Aston Villa v Manchester United was the first Friday night clash in the Premier League era that was not on a public holiday. While the game was switched at police insistence, it provided a glimpse of the very near future as Friday night games are part of next season’s TV deal.
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‘Friday Night and the gates are low.’ As a certified football junkie, when I allow the addict in me to dominate my opinion formation on this, I think ‘fantastic!’ After all, Friday night football is nothing new in England, right?
Once I put my selfish gene back in its box, my rational self comes to the fore and proffers my true opinion on Friday night football. It would be a terrible thing for the game in England, particularly at levels below the Premier League. That aside, I can’t imagine that managers of clubs who are in Champions League action on a Tuesday night are too thrilled at being asked to play on a Friday night either.
If it was a decision that had an obvious commercial imperative for the Premier League, we could cynically nod our heads and say it was “all about building the brand in Asia/the US/South America”.
However, a 19.45pm Friday night kick-off would mean Chinese armchair fans having to wake up at 2.45am and it would be smack in the middle of the working day on the East Coast of the US. It’s hardly a convenient time to pipe a piece of ‘product’ into homes beyond these shores. It seems to be a decision solely based in further increasing the Premier League’s cultural pervasiveness in this country. Which, given that Friday nights are saturated with endless preview programmes across multiple media outlets, hardly seems necessary.
We should also consider the effect this will have on smaller clubs. Friday night football has long been something that lower division clubs have tried to boost attendances, the thinking being that fans of bigger clubs might go and watch smaller local teams without fixture clashes to contend with. The most famous exponents of this ploy in the 1980-90s were Tranmere Rovers, the beloved outfit of the band Half Man Half Biscuit from whom I take my opening quote.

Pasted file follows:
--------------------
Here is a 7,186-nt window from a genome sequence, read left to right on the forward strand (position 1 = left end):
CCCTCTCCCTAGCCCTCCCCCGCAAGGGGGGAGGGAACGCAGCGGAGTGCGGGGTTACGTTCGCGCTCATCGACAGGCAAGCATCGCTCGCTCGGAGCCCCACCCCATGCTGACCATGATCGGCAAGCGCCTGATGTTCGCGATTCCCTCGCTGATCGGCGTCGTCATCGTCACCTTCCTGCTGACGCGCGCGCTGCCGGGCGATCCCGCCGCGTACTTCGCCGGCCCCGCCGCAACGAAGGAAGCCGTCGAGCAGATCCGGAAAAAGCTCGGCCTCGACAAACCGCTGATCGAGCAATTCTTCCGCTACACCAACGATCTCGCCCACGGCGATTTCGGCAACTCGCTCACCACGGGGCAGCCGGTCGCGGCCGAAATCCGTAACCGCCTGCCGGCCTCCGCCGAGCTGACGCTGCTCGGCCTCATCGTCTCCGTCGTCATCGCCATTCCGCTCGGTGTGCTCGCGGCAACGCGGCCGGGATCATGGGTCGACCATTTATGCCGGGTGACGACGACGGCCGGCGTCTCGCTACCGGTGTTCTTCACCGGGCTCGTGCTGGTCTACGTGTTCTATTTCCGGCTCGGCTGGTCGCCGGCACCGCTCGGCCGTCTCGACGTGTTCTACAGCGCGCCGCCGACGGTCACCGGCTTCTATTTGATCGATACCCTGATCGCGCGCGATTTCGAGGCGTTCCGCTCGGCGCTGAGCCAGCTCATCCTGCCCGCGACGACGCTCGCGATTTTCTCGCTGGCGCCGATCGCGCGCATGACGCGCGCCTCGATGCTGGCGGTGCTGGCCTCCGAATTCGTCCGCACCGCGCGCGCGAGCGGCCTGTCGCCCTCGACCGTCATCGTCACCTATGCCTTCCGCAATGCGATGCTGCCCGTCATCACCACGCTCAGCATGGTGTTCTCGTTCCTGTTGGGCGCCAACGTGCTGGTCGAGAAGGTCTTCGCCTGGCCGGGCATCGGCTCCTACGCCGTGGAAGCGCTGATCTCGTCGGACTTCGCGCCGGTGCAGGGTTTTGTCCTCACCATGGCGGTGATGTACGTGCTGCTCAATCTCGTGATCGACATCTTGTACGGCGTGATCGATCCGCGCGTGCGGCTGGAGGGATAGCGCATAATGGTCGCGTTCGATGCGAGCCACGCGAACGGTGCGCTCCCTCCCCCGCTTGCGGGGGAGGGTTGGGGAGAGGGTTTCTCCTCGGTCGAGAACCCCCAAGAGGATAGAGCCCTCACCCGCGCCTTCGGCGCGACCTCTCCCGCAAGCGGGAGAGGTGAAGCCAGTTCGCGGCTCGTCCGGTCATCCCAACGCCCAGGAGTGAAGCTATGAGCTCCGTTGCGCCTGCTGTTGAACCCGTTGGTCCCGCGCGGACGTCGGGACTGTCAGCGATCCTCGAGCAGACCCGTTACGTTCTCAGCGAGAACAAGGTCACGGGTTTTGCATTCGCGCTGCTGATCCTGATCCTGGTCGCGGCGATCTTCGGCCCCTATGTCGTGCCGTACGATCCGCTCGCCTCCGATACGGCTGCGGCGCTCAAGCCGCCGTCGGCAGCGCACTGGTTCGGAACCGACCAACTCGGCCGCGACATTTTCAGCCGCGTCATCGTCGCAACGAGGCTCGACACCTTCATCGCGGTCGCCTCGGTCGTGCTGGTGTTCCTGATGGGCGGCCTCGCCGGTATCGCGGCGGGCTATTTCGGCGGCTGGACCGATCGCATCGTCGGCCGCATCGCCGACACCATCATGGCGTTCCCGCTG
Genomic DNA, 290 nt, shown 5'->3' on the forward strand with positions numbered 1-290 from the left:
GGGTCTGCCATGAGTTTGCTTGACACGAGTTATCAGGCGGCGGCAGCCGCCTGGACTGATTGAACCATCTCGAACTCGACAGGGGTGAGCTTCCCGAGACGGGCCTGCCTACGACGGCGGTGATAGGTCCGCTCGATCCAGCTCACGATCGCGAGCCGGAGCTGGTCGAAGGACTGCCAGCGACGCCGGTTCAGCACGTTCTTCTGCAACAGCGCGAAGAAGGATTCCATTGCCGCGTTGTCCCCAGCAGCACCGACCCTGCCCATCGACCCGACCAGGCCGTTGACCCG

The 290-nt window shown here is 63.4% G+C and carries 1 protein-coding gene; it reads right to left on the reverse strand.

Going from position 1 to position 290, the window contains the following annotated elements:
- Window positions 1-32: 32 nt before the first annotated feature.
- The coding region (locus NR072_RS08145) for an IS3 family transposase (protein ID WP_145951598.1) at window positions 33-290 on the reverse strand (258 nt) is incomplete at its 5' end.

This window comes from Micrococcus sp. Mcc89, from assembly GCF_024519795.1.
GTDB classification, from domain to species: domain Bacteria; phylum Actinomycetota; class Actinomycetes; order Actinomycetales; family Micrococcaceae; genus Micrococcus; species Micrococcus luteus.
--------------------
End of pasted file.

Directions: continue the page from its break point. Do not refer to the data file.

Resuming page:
Tranmere, with Liverpool and Everton just a drive through the Mersey tunnel away, played frequently on Friday nights in this period, manager John King building an exciting team containing the likes of the still-potent John Aldridge and Pat Nevin.
Considering these associations, Rovers fan Frank Hamilton said: “I definitely wish we still played on Friday nights. The atmosphere was always very good, and Friday night games became synonymous with the most successful period in our history.”
While Friday night football on the Wirral is not as regular an occurrence now as it once was, Rovers chairman and ex-FA chief executive Mark Palios recently commissioned a survey of fans asking if they wanted to play more Friday night games. It would surely make as much sense for Tranmere, now of the National League, to play on Fridays today as it did 25-30 years ago.
However, should Liverpool or Everton be handed a Friday night away trip to, say, Swansea on the same night Tranmere had agreed to play, say, Kidderminster at Prenton Park, the Premier League juggernaut would roll over their hopes of getting a few extra grand through the gate. When viewed through that prism, the encroachment of Premier League fixtures into the start of the weekend feels like an unnecessary and troubling development.
Do you agree that Friday night Premier League games are an unnecessary addition to the calendar, or do you welcome it?
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